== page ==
Humanity is a 200,000 year-old species of highly social, co-operative animals that’s recently gone catastrophically off the rails. For 90% of the time we’ve existed, humans lived as hunter gatherers in small, co-operative, reasonably egalitarian kinship groups, usually with anywhere between ten and thirty members. This was a lifestyle we painstakingly evolved to suit over tens of thousands of years. It fundamentally shaped who we are, how we react to the world around us, and what we need to be emotionally healthy.

Look at the last few modern examples of that lifestyle – the San people of sub-Saharan Africa, for example, better known as the Bushmen of the Kalahari – and you find cultures where children have no responsibilities whatsoever, women have equal or greater status than men, a large amount of time is given over to doing things we’d see as just mucking about, like dancing, socialising, making music et cetera, and a 20-hour working week would be seen as intolerable.

Mainstream civilisation, by dismal contrast, is completely divorced from that way of life. It’s atomised and individualistic, hyper-materialistic, anti-social, ultra-competitive often to the point of callousness and sadism, and compels individuals to give over the majority of their finite, fragile existences to work in exchange for the things they need to live. Mass neurosis, dysfunction and mountain upon mountain of preventable human suffering are the result of a species of square pegs trying to live in round holes.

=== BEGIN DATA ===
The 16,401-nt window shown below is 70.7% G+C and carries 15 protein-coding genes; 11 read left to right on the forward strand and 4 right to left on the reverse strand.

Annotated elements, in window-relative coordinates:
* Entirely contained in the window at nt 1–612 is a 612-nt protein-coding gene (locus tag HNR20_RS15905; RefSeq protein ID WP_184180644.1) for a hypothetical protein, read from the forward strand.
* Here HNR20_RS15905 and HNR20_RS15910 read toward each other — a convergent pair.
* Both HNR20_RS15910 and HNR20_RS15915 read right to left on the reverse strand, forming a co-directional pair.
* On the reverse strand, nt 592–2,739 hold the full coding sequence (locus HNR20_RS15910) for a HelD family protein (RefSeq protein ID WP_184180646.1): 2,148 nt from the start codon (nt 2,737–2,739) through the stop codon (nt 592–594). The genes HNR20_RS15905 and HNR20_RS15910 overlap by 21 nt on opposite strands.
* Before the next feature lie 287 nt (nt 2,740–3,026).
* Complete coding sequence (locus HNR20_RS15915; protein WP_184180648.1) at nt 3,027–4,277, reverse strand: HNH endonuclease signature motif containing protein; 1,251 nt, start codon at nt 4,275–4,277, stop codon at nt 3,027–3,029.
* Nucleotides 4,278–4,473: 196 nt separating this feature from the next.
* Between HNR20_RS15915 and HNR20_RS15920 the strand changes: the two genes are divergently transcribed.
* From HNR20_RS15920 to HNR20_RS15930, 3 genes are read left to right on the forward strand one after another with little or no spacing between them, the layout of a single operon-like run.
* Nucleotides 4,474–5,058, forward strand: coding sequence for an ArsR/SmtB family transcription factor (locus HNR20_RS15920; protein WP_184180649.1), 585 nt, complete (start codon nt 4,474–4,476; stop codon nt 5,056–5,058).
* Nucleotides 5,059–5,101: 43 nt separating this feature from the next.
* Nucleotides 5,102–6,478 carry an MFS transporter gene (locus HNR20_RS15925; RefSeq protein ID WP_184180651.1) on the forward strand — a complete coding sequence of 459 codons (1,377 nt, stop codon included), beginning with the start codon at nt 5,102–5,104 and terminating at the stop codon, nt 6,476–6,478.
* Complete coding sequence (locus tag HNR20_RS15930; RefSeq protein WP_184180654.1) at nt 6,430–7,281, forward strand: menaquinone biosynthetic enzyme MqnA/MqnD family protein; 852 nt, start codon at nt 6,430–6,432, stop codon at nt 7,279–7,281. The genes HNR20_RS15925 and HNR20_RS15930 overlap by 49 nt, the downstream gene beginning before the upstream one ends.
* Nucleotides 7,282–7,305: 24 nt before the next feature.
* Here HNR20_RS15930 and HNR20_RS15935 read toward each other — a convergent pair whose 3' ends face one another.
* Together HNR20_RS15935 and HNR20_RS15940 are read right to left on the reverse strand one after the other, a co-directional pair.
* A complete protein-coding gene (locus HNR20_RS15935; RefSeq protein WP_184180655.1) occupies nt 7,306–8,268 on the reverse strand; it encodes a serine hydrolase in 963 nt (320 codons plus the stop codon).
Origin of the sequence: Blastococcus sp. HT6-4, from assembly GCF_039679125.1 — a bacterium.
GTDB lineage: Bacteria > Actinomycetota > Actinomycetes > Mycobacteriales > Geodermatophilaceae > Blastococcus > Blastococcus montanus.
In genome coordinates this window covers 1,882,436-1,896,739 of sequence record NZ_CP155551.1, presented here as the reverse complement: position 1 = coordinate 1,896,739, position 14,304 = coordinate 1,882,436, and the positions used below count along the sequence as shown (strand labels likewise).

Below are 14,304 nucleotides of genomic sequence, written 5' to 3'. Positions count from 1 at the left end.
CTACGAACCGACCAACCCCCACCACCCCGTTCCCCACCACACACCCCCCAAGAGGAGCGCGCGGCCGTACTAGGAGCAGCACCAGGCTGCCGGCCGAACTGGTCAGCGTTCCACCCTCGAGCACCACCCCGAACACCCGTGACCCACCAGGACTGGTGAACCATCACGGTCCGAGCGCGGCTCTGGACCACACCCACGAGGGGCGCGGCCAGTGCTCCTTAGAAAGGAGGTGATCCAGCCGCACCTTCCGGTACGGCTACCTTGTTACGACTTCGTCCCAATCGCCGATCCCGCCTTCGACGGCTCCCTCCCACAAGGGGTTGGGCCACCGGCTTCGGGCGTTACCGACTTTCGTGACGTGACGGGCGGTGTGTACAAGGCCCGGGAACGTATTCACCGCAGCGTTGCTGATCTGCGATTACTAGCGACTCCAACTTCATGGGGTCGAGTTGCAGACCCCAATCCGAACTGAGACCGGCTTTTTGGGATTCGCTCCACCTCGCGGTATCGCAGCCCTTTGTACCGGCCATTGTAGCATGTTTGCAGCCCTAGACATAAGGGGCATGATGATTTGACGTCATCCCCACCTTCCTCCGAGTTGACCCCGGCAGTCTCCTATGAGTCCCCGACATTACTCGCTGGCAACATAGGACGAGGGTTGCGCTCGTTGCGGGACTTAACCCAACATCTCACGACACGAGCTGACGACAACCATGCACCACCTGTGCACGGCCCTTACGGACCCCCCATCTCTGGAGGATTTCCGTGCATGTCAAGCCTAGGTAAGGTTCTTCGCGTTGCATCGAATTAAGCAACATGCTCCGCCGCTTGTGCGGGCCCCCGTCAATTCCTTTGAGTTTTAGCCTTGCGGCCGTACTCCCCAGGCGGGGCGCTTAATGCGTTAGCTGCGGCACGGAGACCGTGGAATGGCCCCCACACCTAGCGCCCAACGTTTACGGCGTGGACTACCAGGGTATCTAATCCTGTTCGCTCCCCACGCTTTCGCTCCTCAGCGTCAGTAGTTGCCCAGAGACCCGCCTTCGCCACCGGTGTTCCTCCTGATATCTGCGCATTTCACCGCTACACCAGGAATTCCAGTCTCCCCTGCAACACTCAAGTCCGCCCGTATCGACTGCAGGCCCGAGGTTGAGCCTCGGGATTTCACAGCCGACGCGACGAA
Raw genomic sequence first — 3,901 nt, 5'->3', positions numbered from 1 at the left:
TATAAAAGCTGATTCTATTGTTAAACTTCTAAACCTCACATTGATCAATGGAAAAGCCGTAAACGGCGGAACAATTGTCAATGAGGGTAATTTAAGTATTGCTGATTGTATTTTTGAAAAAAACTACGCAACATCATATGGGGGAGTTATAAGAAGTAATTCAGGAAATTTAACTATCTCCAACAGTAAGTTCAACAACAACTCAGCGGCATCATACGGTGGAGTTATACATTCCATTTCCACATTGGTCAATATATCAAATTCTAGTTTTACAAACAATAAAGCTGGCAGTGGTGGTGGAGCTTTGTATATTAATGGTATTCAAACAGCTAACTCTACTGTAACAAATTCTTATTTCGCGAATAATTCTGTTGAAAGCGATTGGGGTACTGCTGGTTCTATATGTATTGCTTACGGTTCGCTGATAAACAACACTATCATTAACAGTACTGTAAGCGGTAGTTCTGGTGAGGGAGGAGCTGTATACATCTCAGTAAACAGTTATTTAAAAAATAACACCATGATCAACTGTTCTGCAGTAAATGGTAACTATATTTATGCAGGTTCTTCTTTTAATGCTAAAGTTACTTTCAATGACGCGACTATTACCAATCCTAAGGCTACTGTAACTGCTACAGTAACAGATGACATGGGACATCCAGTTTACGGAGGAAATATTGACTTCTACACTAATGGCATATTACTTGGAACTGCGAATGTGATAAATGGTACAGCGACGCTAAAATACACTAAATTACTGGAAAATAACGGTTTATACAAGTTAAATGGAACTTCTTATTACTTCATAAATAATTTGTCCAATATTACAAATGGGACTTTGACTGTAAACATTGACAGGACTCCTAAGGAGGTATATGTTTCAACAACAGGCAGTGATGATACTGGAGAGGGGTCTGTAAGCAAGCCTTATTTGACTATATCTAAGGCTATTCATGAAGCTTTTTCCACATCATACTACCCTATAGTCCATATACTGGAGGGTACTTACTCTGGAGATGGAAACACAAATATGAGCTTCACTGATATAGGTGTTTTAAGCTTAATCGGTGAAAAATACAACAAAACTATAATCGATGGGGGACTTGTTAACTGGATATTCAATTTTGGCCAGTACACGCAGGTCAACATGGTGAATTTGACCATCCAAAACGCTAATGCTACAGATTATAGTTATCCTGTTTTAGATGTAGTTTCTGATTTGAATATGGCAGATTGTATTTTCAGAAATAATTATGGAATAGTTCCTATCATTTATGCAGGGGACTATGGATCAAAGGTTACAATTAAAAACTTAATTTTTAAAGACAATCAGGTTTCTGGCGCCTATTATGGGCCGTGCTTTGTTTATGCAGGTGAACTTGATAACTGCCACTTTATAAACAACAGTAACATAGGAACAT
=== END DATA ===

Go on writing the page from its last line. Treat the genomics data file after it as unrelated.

And most damningly of all, humanity has developed the capacity to ensure that every member of the species is sufficiently fed, watered, and afforded a reasonable standard of comfort – and doesn’t. One part of the world lives to mindless, soul-destroying excess to numb the pain of its hollow existence, while billions spend their only shots at being alive in poverty and millions starve to permanent, irreversible death. And in the process, in about 150 years, we’ve achieved what millions of other species haven’t managed in the 3.5 billion year history of living organisms – threatened to fatally undermine the planet’s capacity to support life.